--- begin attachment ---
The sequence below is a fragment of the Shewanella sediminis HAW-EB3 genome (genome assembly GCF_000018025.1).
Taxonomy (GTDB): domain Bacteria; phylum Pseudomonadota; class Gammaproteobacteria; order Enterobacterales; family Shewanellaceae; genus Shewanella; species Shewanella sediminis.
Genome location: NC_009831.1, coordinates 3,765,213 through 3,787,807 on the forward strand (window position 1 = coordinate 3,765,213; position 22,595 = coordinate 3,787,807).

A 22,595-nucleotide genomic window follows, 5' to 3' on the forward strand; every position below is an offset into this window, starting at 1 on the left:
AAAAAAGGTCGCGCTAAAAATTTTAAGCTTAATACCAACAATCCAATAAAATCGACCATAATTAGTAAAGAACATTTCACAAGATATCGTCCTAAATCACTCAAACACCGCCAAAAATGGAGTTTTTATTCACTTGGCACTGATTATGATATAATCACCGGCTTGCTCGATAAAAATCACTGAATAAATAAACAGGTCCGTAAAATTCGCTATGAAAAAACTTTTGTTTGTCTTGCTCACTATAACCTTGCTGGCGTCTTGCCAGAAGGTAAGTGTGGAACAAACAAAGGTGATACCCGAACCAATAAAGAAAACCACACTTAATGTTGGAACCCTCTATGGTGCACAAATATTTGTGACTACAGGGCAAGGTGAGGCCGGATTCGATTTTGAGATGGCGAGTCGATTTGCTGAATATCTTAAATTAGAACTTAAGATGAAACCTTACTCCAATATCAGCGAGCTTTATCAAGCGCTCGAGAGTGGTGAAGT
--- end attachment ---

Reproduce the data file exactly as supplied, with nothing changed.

The sequence below is a fragment of the Shewanella sediminis HAW-EB3 genome (genome assembly GCF_000018025.1).
Taxonomy (GTDB): domain Bacteria; phylum Pseudomonadota; class Gammaproteobacteria; order Enterobacterales; family Shewanellaceae; genus Shewanella; species Shewanella sediminis.
Genome location: NC_009831.1, coordinates 3,765,213 through 3,787,807 on the forward strand (window position 1 = coordinate 3,765,213; position 22,595 = coordinate 3,787,807).

A 22,595-nucleotide genomic window follows, 5' to 3' on the forward strand; every position below is an offset into this window, starting at 1 on the left:
AAAAAAGGTCGCGCTAAAAATTTTAAGCTTAATACCAACAATCCAATAAAATCGACCATAATTAGTAAAGAACATTTCACAAGATATCGTCCTAAATCACTCAAACACCGCCAAAAATGGAGTTTTTATTCACTTGGCACTGATTATGATATAATCACCGGCTTGCTCGATAAAAATCACTGAATAAATAAACAGGTCCGTAAAATTCGCTATGAAAAAACTTTTGTTTGTCTTGCTCACTATAACCTTGCTGGCGTCTTGCCAGAAGGTAAGTGTGGAACAAACAAAGGTGATACCCGAACCAATAAAGAAAACCACACTTAATGTTGGAACCCTCTATGGTGCACAAATATTTGTGACTACAGGGCAAGGTGAGGCCGGATTCGATTTTGAGATGGCGAGTCGATTTGCTGAATATCTTAAATTAGAACTTAAGATGAAACCTTACTCCAATATCAGCGAGCTTTATCAAGCGCTCGAGAGTGGTGAAGT